IPEF stakes could not be higher
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IPEF stakes could not be higher

Katherine Tai, US trade representative, speaks as Gina Raimondo, US commerce secretary, right, listens during the Indo-Pacific Economic Ministerial event in LA. BLOOMBERG
Katherine Tai, US trade representative, speaks as Gina Raimondo, US commerce secretary, right, listens during the Indo-Pacific Economic Ministerial event in LA. BLOOMBERG

IPEF partner countries and businesses need more from the fledgling agreement -- it's time they raise their voices.

International trade is at a crossroads. The United States, long a bastion of free trade and international cooperation, finds itself grappling with new priorities. The imperative to rejuvenate domestic industries, coupled with a shift toward the Indo-Pacific region, has culminated in the Indo-Pacific Economic Framework Agreement (IPEF).

The IPEF is not just another trade agreement; it's an emblem of the evolving dynamics of global economic engagement. It's an attempt by the Biden Administration to move the United States beyond traditional trade agreements following its withdrawal from the Trans-Pacific Partnership at the beginning of the Trump presidency.

It is part of a reconfiguration of trade policy that focuses more on reshoring and domestic investment, emphasizing economic cooperation over traditional trade arrangements. This shift reflects a growing understanding of the interconnected nature of global economies and a recognition that broader economic collaboration can foster greater prosperity.

This ambitious vision faces significant hurdles. Reluctance among US lawmakers and policymakers to embrace agreements that could increase offshore investments or imports is palpable. The fear that such engagements may be perceived as benefiting foreign interests adds to this tension. This reluctance threatens to undermine economic engagement with strategic partners in the Indo-Pacific region, preventing the IPEF from being a meaningful agreement that will establish new norms on digital trade and provide discipline for customs and trade facilitation among other key priorities.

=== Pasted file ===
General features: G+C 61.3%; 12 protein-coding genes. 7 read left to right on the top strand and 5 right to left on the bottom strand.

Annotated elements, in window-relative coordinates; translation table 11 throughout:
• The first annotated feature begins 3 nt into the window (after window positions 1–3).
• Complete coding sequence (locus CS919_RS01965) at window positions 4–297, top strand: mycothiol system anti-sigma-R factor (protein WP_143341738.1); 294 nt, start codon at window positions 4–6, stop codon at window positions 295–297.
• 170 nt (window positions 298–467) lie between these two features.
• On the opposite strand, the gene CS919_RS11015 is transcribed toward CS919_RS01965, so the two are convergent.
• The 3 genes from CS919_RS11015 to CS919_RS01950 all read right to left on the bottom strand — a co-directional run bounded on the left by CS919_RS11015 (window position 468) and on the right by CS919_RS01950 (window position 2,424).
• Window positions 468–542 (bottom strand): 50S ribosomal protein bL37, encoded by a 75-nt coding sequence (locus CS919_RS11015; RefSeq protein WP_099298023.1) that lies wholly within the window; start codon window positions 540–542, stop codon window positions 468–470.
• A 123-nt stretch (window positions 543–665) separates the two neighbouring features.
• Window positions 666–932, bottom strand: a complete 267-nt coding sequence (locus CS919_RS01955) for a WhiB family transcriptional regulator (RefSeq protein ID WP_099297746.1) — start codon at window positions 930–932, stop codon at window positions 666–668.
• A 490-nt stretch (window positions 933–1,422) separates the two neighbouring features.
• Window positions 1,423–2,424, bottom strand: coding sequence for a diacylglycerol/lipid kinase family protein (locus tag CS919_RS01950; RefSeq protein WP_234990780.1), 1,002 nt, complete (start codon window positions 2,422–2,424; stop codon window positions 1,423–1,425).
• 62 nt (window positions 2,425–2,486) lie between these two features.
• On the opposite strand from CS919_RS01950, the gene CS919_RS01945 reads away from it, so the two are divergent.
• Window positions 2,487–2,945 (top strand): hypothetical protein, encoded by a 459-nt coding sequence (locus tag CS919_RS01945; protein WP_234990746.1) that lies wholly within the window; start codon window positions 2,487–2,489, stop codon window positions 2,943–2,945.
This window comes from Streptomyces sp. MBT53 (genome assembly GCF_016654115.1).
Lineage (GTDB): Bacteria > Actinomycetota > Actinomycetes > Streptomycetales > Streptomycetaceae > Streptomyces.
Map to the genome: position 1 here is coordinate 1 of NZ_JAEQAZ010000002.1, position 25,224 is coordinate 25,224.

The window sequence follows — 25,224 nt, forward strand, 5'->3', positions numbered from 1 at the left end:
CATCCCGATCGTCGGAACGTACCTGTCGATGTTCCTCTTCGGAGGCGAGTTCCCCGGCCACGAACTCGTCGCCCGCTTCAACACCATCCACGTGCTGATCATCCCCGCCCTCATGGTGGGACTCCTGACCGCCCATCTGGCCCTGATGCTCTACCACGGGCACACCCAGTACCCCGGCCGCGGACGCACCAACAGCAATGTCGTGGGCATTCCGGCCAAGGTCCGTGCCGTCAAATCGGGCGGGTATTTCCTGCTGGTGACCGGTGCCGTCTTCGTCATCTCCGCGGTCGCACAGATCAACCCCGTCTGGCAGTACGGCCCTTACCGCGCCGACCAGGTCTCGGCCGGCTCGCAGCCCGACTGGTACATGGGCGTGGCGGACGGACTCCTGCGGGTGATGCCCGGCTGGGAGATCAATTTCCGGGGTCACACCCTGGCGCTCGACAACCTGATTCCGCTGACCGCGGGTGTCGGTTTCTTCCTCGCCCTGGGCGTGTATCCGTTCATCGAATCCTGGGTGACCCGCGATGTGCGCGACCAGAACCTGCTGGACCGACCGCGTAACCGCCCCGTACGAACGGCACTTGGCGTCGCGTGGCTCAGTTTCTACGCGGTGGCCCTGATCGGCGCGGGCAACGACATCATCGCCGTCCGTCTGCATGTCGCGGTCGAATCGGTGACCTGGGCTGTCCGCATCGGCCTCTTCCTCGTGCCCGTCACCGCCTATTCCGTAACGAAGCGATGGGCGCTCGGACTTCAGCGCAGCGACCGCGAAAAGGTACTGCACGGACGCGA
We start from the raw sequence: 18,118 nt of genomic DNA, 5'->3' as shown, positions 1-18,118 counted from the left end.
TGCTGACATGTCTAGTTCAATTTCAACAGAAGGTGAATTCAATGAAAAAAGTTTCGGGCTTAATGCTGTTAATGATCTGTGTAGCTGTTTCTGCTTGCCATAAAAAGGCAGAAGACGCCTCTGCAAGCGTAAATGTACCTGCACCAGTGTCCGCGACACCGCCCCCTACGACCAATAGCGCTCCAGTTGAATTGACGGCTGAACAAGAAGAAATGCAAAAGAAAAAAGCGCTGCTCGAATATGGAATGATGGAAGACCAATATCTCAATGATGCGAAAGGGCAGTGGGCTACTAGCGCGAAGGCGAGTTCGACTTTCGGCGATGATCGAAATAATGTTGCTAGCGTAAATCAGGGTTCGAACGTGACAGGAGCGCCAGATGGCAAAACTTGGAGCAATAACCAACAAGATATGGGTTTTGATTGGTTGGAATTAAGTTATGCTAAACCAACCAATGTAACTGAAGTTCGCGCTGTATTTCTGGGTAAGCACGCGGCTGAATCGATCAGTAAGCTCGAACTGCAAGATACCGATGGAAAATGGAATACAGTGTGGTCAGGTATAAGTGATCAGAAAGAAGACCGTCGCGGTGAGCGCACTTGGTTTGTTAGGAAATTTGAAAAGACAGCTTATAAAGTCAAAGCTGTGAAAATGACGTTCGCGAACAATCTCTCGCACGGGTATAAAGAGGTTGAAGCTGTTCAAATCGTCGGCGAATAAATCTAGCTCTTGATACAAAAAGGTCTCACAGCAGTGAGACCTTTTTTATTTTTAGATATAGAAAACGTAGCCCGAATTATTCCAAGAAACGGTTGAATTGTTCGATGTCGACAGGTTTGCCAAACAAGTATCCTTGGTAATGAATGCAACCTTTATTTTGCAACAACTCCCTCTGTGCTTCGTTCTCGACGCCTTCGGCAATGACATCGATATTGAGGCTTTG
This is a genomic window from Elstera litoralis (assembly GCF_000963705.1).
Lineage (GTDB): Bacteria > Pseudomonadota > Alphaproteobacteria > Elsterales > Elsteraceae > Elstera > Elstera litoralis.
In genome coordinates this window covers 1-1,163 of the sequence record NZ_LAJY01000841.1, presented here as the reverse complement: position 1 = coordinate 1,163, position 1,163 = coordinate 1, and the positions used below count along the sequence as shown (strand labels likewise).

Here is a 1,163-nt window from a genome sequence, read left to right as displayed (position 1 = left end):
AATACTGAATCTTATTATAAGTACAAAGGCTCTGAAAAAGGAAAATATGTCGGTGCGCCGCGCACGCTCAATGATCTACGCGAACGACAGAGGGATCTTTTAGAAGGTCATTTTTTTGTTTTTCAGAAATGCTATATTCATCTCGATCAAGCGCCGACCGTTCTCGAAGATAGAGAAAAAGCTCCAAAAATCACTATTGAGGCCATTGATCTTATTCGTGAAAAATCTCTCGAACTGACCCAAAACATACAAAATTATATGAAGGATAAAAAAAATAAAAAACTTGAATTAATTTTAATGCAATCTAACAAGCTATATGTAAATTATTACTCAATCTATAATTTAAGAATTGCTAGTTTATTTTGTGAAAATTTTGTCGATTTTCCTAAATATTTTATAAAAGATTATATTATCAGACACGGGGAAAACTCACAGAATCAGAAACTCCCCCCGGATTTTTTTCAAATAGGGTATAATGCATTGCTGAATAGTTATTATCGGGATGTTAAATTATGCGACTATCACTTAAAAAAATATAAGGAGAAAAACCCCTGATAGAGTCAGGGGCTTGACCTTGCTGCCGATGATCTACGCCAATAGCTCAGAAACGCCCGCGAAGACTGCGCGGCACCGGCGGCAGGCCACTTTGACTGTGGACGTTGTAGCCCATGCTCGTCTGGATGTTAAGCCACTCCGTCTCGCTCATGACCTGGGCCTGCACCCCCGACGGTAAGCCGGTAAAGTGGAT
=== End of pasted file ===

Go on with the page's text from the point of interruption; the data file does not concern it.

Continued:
This reluctance is problematic for the region.

On this side of the Pacific, IPEF partner countries have made it clear from day one that they want to go well beyond the IPEF. Beyond stabilising supply chains and protecting worker rights, they seek greater access to US markets and a more liberalised investment environment to fund clean energy investments and infrastructure. Moreover, they are just as eager to see their own supply chains diversified.

It's no secret that nearly every country's largest trading relationship is with China. This has not happened overnight. Indo-Pacific economies have cultivated strong trade and investment relationships with China, whether through bilateral or multilateral arrangements, specifically the Asean-China free trade agreement and RCEP.

But, as with any economic or financial situation, dependence on a single revenue source is problematic. Just as US economic headwinds were cause for concern last year, China's economic headwinds are causing some trepidation now, and the European Union's economic situation remains stagnant.

Partner countries are acutely aware that US domestic economic priorities are aimed toward reshoring and encouraging investment within US borders. At the same time, it's unclear if the IPEF will be legally robust enough to withstand a change in administration in Washington either next year or beyond.

With all this hanging over the agreement, the IPEF simply does not currently provide the deeper economic engagement the region seeks. This view also extends to the many US-headquartered businesses operating in the region.

Those companies -- operating in sectors from tech to agriculture and mining -- have made it clear to the US government that their interests often align with those in the region when it comes to opening up trade and investment.

Greater liberalisation will mean new markets for US exports, a stronger US economic presence and deeper economic integration. Moreover, they hope the IPEF is just a starting point, and that the agreement will provide an open structure that will lead to a full-blown free trade agreement in the future and a chance to regularly revisit the IPEF's scope and ambition until that time comes.

Without establishing proper discipline and norms in critical areas such as digital trade, express shipments, and trade facilitation, the IPEF may fall short of supporting US companies operating in the Indo-Pacific and their host governments. It would provide little counterweight to FTAs in place or underway with the European Union, China, and India.

This requires more than mere signatures.

US officials and negotiators must make a robust and long-term commitment to trade liberalisation across the Indo-Pacific. Immediate commitments to capacity building and comprehensive support for IPEF implementation are not mere afterthoughts; they are the sinews that will bind this agreement and make it a functional reality.

IPEF partners also need to demand more. There may be the perception that this is a low-stakes agreement. Because market access isn't on the table, the agreement will seem economically benign. But this is where partner countries and businesses in the region must raise the stakes and call for a longer-term vision that promises greater commitments going into the future.

Jackson Cox is the Interim President of the American Association of the Indo-Pacific.

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